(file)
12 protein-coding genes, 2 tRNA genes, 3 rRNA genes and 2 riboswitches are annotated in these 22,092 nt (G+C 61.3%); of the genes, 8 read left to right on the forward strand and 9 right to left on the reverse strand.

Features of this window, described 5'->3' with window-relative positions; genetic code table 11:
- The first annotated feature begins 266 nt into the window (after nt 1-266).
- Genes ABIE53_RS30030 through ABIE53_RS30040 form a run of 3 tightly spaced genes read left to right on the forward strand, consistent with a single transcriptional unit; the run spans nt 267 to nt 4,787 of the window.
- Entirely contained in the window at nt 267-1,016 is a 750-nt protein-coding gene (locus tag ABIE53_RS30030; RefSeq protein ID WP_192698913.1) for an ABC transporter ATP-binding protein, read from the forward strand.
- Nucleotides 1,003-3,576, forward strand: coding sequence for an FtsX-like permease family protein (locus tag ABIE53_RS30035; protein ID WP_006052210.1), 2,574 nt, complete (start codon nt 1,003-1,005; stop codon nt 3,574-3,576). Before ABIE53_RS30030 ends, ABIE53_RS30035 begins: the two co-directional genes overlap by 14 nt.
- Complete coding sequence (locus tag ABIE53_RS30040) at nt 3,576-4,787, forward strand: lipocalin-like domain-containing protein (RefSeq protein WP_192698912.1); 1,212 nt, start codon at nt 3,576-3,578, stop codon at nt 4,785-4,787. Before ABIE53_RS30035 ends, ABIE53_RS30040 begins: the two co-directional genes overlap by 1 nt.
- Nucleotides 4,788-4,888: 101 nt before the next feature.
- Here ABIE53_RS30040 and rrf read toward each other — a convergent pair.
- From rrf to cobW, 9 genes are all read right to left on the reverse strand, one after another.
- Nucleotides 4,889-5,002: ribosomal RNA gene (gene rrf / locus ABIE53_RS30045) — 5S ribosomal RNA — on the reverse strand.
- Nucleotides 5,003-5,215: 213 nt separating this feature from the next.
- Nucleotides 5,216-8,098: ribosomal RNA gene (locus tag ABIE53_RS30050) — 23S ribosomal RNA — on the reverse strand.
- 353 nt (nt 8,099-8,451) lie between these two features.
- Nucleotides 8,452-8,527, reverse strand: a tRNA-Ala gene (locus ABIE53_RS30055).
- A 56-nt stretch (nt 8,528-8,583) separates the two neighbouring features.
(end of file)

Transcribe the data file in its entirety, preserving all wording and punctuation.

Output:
12 protein-coding genes, 2 tRNA genes, 3 rRNA genes and 2 riboswitches are annotated in these 22,092 nt (G+C 61.3%); of the genes, 8 read left to right on the forward strand and 9 right to left on the reverse strand.

Features of this window, described 5'->3' with window-relative positions; genetic code table 11:
- The first annotated feature begins 266 nt into the window (after nt 1-266).
- Genes ABIE53_RS30030 through ABIE53_RS30040 form a run of 3 tightly spaced genes read left to right on the forward strand, consistent with a single transcriptional unit; the run spans nt 267 to nt 4,787 of the window.
- Entirely contained in the window at nt 267-1,016 is a 750-nt protein-coding gene (locus tag ABIE53_RS30030; RefSeq protein ID WP_192698913.1) for an ABC transporter ATP-binding protein, read from the forward strand.
- Nucleotides 1,003-3,576, forward strand: coding sequence for an FtsX-like permease family protein (locus tag ABIE53_RS30035; protein ID WP_006052210.1), 2,574 nt, complete (start codon nt 1,003-1,005; stop codon nt 3,574-3,576). Before ABIE53_RS30030 ends, ABIE53_RS30035 begins: the two co-directional genes overlap by 14 nt.
- Complete coding sequence (locus tag ABIE53_RS30040) at nt 3,576-4,787, forward strand: lipocalin-like domain-containing protein (RefSeq protein WP_192698912.1); 1,212 nt, start codon at nt 3,576-3,578, stop codon at nt 4,785-4,787. Before ABIE53_RS30035 ends, ABIE53_RS30040 begins: the two co-directional genes overlap by 1 nt.
- Nucleotides 4,788-4,888: 101 nt before the next feature.
- Here ABIE53_RS30040 and rrf read toward each other — a convergent pair.
- From rrf to cobW, 9 genes are all read right to left on the reverse strand, one after another.
- Nucleotides 4,889-5,002: ribosomal RNA gene (gene rrf / locus ABIE53_RS30045) — 5S ribosomal RNA — on the reverse strand.
- Nucleotides 5,003-5,215: 213 nt separating this feature from the next.
- Nucleotides 5,216-8,098: ribosomal RNA gene (locus tag ABIE53_RS30050) — 23S ribosomal RNA — on the reverse strand.
- 353 nt (nt 8,099-8,451) lie between these two features.
- Nucleotides 8,452-8,527, reverse strand: a tRNA-Ala gene (locus ABIE53_RS30055).
- A 56-nt stretch (nt 8,528-8,583) separates the two neighbouring features.